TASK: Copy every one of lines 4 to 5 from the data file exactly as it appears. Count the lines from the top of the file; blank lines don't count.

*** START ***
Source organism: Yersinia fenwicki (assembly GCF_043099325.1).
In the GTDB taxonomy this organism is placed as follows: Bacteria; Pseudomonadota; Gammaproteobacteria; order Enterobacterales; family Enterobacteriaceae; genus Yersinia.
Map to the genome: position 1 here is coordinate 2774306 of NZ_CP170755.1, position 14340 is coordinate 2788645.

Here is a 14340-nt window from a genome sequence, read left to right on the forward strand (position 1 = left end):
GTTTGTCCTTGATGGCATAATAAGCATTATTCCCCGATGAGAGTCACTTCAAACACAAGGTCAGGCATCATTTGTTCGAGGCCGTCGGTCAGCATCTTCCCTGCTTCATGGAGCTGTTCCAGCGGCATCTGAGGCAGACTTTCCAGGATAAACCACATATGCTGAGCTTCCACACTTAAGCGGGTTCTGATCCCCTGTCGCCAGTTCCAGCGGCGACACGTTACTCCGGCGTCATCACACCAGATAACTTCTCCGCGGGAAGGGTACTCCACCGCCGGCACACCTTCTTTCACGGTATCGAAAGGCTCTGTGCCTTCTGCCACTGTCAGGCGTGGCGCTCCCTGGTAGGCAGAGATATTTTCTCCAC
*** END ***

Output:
Here is a 14340-nt window from a genome sequence, read left to right on the forward strand (position 1 = left end):
GTTTGTCCTTGATGGCATAATAAGCATTATTCCCCGATGAGAGTCACTTCAAACACAAGGTCAGGCATCATTTGTTCGAGGCCGTCGGTCAGCATCTTCCCTGCTTCATGGAGCTGTTCCAGCGGCATCTGAGGCAGACTTTCCAGGATAAACCACATATGCTGAGCTTCCACACTTAAGCGGGTTCTGATCCCCTGTCGCCAGTTCCAGCGGCGACACGTTACTCCGGCGTCATCACACCAGATAACTTCTCCGCGGGAAGGGTACTCCACCGCCGGCACACCTTCTTTCACGGTATCGAAAGGCTCTGTGCCTTCTGCCACTGTCAGGCGTGGCGCTCCCTGGTAGGCAGAGATATTTTCTCCAC